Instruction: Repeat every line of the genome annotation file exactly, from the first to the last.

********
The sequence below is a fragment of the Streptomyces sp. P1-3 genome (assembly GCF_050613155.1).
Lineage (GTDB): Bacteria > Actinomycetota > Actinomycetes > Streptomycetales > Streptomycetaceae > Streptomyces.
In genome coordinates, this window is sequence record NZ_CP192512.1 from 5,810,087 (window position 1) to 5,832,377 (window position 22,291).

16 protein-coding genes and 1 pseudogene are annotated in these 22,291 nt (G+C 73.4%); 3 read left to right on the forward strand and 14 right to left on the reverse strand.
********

The sequence below is a fragment of the Streptomyces sp. P1-3 genome (assembly GCF_050613155.1).
Lineage (GTDB): Bacteria > Actinomycetota > Actinomycetes > Streptomycetales > Streptomycetaceae > Streptomyces.
In genome coordinates, this window is sequence record NZ_CP192512.1 from 5,810,087 (window position 1) to 5,832,377 (window position 22,291).

16 protein-coding genes and 1 pseudogene are annotated in these 22,291 nt (G+C 73.4%); 3 read left to right on the forward strand and 14 right to left on the reverse strand.